1. A rogue caregiver or abusive family member takes an elderly parent hostage. Hackard advises calling the trusted contact person on file to discuss drawing up a temporary restraining order against the offending party to prevent any further disbursement of funds. “By law, the advisor has to make a reasonable effort to contact the trusted contact that’s listed on their client’s paperwork when they feel a senior is at risk,” said Hackard.

Finra Rule 4512 requires making reasonable efforts to obtain the name of and contact information for a trusted contact person for a customer’s account.

2. An addicted adult child or con artist home health aide obtains power of attorney. Hackard recommends that financial advisors involve other family members who can monitor their elderly client’s accounts.

“Without making the person who is monitoring a signatory, financial advisors are in a position to gain permission from their aging client to provide access to viewing of their accounts,” said Hackard.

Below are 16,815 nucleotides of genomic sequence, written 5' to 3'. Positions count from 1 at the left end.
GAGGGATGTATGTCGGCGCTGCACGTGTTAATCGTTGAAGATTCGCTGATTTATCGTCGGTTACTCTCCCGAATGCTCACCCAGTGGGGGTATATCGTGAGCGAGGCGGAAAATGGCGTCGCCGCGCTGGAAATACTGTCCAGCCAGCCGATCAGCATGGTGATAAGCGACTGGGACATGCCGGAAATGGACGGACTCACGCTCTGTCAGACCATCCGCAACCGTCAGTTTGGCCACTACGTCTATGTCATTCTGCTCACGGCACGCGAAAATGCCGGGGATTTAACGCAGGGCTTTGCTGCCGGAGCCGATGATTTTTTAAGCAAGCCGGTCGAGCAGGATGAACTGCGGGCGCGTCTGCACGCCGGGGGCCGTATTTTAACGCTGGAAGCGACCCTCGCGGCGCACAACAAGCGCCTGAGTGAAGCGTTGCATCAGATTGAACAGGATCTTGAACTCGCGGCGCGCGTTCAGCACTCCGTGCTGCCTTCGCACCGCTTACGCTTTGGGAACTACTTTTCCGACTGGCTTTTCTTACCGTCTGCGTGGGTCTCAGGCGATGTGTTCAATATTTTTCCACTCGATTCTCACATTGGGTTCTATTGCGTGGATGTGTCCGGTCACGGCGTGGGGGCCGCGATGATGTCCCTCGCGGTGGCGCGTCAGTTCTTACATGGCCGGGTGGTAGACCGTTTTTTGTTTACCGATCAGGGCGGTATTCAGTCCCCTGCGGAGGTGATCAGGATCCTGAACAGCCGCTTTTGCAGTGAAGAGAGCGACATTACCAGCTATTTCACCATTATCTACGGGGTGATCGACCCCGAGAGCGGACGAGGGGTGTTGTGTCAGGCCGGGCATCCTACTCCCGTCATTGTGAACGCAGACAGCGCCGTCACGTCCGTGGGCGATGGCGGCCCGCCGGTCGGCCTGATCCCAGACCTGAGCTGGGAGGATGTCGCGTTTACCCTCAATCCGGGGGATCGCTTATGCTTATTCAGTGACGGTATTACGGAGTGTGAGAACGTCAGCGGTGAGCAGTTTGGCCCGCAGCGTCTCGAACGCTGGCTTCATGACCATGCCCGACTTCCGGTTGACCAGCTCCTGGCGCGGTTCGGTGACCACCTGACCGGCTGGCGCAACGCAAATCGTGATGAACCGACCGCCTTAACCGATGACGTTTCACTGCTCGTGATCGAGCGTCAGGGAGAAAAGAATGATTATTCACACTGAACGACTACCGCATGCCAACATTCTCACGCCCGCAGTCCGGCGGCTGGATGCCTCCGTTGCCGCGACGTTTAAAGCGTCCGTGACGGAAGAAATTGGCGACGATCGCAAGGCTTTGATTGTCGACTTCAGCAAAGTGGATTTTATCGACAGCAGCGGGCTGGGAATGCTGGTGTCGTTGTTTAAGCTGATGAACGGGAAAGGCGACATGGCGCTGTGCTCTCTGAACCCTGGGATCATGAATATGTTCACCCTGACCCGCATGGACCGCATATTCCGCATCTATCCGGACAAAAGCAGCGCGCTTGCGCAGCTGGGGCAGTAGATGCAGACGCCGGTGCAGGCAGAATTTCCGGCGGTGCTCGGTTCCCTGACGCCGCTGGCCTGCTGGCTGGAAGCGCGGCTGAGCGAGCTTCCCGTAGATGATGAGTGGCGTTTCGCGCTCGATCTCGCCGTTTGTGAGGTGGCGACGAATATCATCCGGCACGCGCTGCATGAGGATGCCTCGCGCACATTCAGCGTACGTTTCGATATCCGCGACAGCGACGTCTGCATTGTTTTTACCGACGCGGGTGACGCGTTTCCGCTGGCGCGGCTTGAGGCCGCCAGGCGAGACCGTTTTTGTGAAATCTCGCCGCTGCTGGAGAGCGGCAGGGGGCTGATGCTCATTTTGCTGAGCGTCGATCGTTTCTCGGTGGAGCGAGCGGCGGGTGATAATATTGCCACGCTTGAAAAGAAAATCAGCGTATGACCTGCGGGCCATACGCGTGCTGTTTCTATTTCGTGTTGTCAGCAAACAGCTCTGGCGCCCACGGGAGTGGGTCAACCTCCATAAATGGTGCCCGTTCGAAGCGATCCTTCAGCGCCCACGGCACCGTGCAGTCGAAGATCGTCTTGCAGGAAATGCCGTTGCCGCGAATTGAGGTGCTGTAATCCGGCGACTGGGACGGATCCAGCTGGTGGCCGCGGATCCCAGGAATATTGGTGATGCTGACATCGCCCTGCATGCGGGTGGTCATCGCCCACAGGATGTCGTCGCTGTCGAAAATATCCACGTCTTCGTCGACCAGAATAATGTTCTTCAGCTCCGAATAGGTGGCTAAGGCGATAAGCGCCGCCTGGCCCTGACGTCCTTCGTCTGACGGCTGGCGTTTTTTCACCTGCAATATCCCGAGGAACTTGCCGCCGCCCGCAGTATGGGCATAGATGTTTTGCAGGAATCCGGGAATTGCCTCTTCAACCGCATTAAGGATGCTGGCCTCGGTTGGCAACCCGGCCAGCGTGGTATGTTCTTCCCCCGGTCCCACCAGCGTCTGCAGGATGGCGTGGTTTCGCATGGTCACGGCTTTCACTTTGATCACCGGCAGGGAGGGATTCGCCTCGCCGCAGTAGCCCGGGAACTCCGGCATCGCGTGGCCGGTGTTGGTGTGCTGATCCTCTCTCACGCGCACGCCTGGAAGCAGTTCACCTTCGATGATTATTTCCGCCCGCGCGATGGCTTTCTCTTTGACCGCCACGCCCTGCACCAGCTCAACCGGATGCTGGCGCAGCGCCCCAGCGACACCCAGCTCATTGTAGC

3. An elderly client has no trusted family members and retirement assets are being exploited. Build a record with the police. “Get involved with local organizations that are monitoring elder abuse,” said Hackard. “Industries other than law enforcement that may hold workshops and lectures, which financial advisors can attend, include banks, private investigators, veteran's organizations and estate litigators.”

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